Indigenous Bolivians March Against Highway
On August 15 several hundred people from lowland Bolivia began a 350 mile, month long march toward the government’s seat in La Paz to protest a highway that will cut through a large indigenous territory. The people of the National Park and Indigenous Territory Isiboro-Secure (TIPNIS), an isolated stretch of tropical jungle, say the road will destroy their traditional livelihood and damage the biodiversity of the region. Of particular concern is the possibility the road will facilitate oil exploration by the Bolivian government in the area, a move it has not discounted.
The Bolivian government says the highway, which would greatly ease transport and increase trade between the major cities of Cochabamba and Trinidad and eventually link to Brazil, will spur economic growth in an impoverished area of one of Latin America's poorest countries. And because Bolivia relies heavily on extractive industries to keep the economy afloat, more gas discoveries facilitated by road access would be a boon to the country's economy. The government, which has not yet completed a study of the environmental impacts of this phase of the road, vows to minimize damage.
"We will find a way to neutralize, as much as possible, the negative impacts a highway could have on the environment," said Carlos Romero, Bolivia’s minister of the presidency.
The highway project, which is largely funded by loans from the Brazilian government, finds Bolivia's Aymara Indian president and vocal advocate of the environment, Evo Morales, pitted against Indigenous Peoples who reject his government's plans for development. "We are convinced there is a violation of indigenous rights in our country," said Jose Ortiz, leader of the La Paz branch of lowland indigenous organization Confederation of Indigenous Peoples of Bolivia (CIDOB).
“We defend the TIPNIS, and not just the TIPNIS, but all the indigenous territories on a national level.” Bolivia's eastern lowlands are home to dozens of small indigenous groups, many of whom live on large pieces of land called Original Communal Lands (TCOs), which were titled to lowland indigenous groups in the 1990s. The TIPNIS is a national park, parts of which are a TCO home to the Moxeno, Yuracare, and Chiman people.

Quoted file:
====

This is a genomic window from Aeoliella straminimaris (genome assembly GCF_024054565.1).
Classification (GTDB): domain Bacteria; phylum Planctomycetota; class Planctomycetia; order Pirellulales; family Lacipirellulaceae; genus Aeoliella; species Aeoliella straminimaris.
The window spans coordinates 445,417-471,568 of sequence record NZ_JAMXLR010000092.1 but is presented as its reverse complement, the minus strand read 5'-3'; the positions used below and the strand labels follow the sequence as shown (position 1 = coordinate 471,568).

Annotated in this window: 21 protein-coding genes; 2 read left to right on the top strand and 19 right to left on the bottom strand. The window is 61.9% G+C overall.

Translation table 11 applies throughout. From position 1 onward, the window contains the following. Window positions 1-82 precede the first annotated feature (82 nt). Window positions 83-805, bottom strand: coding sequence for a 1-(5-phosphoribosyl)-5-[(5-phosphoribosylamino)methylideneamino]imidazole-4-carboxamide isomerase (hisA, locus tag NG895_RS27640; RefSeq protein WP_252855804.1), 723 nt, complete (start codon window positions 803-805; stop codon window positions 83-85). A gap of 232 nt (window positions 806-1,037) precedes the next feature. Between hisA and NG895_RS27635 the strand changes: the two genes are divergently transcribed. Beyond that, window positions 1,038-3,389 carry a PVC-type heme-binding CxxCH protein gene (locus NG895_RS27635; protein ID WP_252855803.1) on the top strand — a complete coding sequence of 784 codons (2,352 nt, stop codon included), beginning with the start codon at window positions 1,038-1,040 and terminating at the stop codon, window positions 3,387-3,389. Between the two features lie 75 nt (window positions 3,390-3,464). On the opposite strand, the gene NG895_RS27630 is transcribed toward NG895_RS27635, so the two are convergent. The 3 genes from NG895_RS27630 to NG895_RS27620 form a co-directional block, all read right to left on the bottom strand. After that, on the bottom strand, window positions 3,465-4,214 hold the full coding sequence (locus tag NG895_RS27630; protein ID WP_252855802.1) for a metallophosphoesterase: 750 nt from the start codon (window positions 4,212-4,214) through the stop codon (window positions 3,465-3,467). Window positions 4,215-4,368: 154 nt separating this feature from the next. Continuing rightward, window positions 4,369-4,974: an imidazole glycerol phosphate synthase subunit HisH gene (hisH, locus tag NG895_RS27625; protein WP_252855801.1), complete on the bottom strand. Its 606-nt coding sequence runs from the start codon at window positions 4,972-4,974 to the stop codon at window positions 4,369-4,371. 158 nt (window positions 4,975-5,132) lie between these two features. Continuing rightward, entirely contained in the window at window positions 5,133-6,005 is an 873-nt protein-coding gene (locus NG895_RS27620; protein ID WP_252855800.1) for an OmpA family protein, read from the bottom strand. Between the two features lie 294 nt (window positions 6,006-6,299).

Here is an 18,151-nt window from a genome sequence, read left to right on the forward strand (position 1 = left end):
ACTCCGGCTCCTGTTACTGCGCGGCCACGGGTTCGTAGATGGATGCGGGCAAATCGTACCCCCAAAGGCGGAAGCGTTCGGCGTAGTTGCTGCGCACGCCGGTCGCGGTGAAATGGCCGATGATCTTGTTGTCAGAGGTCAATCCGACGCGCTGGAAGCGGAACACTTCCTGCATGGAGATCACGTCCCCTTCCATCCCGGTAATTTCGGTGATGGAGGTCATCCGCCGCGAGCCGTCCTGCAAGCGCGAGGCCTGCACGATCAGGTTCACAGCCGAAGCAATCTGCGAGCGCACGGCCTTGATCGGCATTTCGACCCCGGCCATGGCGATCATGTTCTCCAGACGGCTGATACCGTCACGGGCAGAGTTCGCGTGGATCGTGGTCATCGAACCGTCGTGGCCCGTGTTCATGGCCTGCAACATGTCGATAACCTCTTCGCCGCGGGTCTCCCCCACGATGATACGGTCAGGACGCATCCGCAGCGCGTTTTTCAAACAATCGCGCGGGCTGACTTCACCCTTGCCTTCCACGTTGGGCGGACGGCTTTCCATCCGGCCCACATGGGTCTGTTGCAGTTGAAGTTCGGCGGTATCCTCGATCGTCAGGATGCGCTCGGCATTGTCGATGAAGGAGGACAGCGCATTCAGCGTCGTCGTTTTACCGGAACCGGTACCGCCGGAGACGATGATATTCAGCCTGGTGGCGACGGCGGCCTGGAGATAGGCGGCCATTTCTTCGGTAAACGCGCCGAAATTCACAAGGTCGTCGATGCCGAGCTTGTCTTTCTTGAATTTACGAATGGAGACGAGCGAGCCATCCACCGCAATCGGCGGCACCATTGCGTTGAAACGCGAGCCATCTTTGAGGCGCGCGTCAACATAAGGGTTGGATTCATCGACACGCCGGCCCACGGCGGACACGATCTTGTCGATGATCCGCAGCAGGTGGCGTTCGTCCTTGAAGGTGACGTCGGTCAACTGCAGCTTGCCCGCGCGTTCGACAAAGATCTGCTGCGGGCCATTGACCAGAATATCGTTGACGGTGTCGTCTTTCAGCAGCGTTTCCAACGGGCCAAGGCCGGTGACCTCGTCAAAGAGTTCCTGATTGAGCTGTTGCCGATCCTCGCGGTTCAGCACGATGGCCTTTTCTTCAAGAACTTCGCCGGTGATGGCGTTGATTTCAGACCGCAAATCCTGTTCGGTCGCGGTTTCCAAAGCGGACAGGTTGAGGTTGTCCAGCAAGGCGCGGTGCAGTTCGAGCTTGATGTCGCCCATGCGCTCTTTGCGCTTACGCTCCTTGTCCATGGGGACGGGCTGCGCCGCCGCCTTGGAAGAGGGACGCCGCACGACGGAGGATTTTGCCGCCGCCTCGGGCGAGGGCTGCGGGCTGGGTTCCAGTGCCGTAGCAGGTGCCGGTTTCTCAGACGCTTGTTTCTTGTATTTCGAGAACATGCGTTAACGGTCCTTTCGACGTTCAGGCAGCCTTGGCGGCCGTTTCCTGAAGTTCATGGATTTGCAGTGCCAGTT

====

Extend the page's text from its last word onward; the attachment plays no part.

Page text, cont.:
These lowland groups make up just a small portion of Bolivia's majority indigenous population, which is dominated by Aymara and Quechua speaking indigenous groups who populate the country's western highlands and valleys. Many lowland groups live by hunting and gathering, traveling seasonally throughout the TCOs, while highland groups are more oriented toward agriculture. Today the TCOs are increasingly the site of disputes as Bolivians clash over who gets to use the land, and how. Protestors against the highway such as Adolfo Moye, representative for the TIPNIS, say that the Morales government is out of line with the constitution it pushed forward in 2009.
This new constitution requires that the government consult residents before beginning projects on indigenous lands – but the government now says that the results of those consultations are not binding. While the government is now calling on the people who live in the TIPNIS to meet, the protestors say it is too little too late – according to Moye, the protestors will not speak with the government until all preparations for work on the highway through their land is halted. The government has struck back with claims that the TIPNIS protest is driven by the hidden backing of international environmental organizations, which have a presence in the region. "We must avoid ruptures amongst ourselves caused by discourse from outside that says we are being used and directed by NGOs," said Moye, who rejects the idea that this protest is driven by anyone but the Indigenous Peoples of the TIPNIS. "This is our own concern."